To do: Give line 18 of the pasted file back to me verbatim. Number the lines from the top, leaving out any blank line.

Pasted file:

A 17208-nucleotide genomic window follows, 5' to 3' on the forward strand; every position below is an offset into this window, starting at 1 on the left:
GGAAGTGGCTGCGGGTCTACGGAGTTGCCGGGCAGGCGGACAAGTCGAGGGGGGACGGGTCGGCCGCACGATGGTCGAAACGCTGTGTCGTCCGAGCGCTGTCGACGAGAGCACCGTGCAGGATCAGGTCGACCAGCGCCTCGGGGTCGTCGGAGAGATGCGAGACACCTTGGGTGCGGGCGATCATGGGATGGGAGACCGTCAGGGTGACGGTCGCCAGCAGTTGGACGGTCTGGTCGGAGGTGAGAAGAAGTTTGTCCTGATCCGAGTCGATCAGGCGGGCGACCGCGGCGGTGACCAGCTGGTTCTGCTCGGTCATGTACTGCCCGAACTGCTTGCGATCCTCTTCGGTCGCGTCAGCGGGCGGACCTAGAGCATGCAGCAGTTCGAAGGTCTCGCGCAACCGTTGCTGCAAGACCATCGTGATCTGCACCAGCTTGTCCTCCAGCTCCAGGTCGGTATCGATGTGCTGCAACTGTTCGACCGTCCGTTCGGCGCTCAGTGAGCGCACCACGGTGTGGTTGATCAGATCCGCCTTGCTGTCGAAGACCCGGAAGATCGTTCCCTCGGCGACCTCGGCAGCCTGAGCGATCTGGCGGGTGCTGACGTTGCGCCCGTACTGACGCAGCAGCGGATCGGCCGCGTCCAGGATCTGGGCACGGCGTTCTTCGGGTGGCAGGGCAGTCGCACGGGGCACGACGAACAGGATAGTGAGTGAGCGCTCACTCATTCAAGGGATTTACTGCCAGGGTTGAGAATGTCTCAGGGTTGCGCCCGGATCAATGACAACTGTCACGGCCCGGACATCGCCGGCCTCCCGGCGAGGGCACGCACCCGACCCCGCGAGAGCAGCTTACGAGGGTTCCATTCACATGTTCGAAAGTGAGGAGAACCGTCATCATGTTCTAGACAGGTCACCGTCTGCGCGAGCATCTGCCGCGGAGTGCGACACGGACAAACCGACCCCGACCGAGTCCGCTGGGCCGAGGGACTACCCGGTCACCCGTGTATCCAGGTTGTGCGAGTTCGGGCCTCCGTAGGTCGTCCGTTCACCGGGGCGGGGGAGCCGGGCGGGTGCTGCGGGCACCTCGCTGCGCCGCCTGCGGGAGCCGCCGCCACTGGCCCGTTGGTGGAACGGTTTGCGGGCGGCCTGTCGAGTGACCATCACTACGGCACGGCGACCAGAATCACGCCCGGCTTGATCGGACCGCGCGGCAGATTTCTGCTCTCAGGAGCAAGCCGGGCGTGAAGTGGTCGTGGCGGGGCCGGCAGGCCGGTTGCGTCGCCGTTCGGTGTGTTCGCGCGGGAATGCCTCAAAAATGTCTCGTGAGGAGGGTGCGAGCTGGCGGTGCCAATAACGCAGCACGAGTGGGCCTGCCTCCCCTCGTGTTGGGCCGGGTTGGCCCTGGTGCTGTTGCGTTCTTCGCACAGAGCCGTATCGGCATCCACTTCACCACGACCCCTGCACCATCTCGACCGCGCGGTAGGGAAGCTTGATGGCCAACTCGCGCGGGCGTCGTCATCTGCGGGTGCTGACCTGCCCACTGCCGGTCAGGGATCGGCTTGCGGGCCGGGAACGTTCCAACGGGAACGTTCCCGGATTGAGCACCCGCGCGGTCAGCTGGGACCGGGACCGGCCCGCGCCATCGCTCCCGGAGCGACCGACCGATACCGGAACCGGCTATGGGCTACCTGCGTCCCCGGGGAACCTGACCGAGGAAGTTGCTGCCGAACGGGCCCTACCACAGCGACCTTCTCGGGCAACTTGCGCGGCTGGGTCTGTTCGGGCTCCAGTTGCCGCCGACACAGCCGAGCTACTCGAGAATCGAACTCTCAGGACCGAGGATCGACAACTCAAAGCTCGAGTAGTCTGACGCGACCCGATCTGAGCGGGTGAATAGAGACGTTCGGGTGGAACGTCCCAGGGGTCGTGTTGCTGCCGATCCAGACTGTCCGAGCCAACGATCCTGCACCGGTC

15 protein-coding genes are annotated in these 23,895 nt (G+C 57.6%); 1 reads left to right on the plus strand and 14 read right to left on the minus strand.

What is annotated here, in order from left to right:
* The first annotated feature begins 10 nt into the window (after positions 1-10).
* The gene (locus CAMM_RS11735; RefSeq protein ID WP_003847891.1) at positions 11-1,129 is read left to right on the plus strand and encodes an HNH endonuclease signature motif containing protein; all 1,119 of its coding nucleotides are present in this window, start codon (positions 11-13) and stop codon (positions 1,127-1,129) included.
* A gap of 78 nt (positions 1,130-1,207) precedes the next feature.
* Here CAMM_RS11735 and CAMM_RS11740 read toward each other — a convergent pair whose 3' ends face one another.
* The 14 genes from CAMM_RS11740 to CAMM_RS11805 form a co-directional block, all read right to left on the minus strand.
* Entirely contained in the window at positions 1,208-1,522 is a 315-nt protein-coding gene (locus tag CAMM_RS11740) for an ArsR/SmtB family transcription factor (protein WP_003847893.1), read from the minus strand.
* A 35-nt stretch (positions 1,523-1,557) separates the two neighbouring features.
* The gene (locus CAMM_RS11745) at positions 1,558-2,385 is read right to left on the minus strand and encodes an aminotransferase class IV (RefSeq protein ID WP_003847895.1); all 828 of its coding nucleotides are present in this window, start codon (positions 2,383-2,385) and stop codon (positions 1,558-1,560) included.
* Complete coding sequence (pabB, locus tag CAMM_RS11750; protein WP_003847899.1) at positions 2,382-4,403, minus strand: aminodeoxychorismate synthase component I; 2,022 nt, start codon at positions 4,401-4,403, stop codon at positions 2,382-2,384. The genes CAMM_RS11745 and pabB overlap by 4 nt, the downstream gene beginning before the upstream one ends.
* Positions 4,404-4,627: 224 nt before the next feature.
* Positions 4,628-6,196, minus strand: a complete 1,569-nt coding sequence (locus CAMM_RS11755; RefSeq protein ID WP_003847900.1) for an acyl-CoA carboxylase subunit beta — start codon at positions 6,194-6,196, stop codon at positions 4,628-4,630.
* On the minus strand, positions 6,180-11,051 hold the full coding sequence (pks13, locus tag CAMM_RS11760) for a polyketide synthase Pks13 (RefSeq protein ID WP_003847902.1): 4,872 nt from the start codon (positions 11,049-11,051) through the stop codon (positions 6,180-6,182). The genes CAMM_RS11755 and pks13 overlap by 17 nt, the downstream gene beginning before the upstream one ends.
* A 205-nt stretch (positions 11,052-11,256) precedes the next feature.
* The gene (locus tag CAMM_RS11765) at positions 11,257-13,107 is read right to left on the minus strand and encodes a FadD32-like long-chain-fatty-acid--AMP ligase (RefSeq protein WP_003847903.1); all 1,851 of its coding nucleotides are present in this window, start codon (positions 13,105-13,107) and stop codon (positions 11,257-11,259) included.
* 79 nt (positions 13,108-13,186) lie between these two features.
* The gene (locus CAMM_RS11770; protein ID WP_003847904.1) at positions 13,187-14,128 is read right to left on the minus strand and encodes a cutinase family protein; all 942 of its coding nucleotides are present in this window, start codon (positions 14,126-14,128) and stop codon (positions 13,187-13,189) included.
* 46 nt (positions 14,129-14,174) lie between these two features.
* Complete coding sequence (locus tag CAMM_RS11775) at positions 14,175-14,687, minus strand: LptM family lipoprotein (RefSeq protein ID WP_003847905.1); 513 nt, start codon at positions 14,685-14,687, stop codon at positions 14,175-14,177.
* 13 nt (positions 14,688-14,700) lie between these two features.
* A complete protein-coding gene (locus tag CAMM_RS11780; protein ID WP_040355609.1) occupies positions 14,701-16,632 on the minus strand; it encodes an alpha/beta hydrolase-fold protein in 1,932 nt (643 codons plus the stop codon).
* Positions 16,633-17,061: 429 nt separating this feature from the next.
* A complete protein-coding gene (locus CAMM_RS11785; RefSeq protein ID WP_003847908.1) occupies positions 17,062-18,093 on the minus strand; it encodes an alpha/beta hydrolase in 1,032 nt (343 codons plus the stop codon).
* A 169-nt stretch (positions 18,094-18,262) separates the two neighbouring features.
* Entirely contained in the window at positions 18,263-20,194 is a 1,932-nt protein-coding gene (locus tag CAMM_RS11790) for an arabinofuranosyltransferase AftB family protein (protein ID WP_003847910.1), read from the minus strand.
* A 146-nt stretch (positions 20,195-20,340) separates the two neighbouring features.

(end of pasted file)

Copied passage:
* The gene (locus tag CAMM_RS11765) at positions 11,257-13,107 is read right to left on the minus strand and encodes a FadD32-like long-chain-fatty-acid--AMP ligase (RefSeq protein WP_003847903.1); all 1,851 of its coding nucleotides are present in this window, start codon (positions 13,105-13,107) and stop codon (positions 11,257-11,259) included.